Hepatology History

Evidence from autopsies on Egyptian mummies suggest that liver damage from parasitic infection Bilharziasis was widespread in the ancient society.

It is possible that the Greeks may have been aware of the liver's ability to exponentially duplicate as illustrated by the story of Prometheus. However, knowledge about liver disease in antiquity is questionable. Most of the important advances in the field have been made in the last 50 years.

  • In 400 BC Hippocrates mentioned liver abscess in apporium .
  • Roman anatomist Galen thought the liver was the principle organ of the body. He also identified its relationship with the gallbladder and spleen.
  • Around 100CE Areteus of cappadoca wrote on jaundice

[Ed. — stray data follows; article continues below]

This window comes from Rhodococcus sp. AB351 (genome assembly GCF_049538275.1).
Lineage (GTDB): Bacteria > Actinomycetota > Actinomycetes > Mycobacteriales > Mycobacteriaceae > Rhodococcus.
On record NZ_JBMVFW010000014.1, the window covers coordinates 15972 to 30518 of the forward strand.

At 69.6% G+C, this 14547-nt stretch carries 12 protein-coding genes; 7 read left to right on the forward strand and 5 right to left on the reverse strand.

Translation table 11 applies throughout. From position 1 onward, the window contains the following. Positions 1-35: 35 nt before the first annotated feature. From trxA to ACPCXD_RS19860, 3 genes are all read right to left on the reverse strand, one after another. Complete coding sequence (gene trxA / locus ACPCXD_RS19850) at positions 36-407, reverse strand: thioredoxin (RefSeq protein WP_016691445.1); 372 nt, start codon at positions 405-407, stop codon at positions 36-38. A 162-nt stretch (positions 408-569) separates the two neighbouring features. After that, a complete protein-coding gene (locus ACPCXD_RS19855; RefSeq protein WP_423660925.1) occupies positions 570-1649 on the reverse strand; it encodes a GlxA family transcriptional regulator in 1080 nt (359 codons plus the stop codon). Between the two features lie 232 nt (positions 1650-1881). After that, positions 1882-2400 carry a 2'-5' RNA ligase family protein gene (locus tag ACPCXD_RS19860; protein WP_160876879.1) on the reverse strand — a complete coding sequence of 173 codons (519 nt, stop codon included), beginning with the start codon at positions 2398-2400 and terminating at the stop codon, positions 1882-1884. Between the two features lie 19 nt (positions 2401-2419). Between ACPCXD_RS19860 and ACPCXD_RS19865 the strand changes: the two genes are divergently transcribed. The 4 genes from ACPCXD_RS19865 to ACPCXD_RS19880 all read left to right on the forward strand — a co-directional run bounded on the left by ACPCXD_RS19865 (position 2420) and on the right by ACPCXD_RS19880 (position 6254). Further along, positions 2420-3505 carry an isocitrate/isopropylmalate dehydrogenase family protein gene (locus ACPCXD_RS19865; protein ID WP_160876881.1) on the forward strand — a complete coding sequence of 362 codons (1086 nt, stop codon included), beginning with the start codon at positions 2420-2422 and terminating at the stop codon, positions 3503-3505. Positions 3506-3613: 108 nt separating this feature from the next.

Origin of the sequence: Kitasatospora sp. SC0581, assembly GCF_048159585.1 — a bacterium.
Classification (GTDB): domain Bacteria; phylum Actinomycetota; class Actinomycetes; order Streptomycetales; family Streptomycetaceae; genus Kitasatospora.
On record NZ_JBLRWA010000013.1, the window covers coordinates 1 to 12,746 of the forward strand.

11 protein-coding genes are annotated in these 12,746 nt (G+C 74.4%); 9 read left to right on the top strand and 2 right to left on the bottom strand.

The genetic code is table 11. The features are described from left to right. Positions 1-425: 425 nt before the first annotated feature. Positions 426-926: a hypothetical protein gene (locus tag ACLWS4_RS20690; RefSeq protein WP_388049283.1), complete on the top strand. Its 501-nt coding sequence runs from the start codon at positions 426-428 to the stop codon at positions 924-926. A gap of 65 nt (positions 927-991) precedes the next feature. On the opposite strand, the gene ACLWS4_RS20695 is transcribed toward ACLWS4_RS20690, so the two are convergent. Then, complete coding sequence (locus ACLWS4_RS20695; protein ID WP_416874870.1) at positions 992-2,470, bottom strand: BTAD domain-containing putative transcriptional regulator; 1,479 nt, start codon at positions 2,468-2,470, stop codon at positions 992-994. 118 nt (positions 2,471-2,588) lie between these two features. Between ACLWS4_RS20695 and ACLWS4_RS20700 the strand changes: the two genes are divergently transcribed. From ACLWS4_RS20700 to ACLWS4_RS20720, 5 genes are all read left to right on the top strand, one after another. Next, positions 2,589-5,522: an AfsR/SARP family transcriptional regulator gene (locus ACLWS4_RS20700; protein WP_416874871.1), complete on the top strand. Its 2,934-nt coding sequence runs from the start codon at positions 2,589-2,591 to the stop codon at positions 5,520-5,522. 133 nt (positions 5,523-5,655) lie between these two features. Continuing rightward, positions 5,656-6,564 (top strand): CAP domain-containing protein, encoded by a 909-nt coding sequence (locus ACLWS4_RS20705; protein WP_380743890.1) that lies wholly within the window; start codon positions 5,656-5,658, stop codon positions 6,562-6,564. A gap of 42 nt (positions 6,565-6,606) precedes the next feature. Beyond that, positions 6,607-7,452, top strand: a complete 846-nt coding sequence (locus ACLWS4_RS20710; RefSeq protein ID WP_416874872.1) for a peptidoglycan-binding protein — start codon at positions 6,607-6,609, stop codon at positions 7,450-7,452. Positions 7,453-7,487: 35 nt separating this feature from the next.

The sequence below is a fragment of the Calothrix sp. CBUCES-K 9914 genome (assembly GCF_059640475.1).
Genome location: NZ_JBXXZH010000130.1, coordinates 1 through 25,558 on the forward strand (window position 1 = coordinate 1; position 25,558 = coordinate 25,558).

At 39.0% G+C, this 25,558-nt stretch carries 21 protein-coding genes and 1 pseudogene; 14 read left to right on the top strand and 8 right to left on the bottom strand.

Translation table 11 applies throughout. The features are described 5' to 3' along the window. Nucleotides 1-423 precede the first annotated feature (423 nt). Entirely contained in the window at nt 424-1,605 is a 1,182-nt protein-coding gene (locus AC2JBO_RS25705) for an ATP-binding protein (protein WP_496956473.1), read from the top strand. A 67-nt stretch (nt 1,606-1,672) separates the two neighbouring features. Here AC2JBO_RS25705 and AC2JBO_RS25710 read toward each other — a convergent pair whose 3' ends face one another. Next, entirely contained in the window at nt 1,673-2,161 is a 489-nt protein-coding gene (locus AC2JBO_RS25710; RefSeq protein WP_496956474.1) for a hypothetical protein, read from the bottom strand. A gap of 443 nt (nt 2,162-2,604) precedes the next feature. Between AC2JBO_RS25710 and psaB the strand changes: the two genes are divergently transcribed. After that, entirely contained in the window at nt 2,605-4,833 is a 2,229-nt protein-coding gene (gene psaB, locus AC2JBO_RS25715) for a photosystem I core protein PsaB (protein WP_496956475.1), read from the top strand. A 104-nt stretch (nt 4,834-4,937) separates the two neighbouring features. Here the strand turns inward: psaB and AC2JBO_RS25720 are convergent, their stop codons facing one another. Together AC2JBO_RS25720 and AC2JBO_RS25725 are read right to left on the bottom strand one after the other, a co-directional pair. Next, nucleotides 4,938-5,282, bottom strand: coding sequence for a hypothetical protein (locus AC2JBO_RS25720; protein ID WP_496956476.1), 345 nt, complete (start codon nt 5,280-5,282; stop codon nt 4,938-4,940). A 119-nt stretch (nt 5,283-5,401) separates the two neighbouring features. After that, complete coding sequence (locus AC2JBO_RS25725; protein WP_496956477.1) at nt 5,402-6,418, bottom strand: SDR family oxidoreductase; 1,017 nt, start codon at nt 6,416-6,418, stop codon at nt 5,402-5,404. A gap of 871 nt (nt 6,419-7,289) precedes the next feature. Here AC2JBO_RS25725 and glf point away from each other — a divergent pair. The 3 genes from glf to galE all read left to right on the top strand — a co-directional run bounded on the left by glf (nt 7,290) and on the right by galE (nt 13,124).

• In medieval period Avicenna noted the importance of urine in diagnosing liver conditions.
  • 1770 French anatomist Antoine Portal noted bleeding due to oesophageal varices,
  • 1844 Gabriel Valentin showed pancreatic juices break down food in digestion.
  • 1846 Justus Von Leibig discovered pancreatic juice tyrosine
  • In 1958, Moore developed a standard technique for canine orthotopic liver transplantation.
  • The first human liver transplant was performed in 1963 by Dr. Thomas E. Starzl on a 3-year-old male afflicted with biliary atresia after perfecting the technique on canine livers.,
  • Baruch S. Blumberg discovered Hepatitis B virus in 1966 and developed first vaccine against it 1969. He was awarded the Nobel Prize in Physiology or Medicine 1976.

Further Reading

This article is licensed under the Creative Commons Attribution-ShareAlike License. It uses material from the Wikipedia article on "Hepatology" All material adapted used from Wikipedia is available under the terms of the Creative Commons Attribution-ShareAlike License. Wikipedia® itself is a registered trademark of the Wikimedia Foundation, Inc.

Last Updated: Feb 1, 2011

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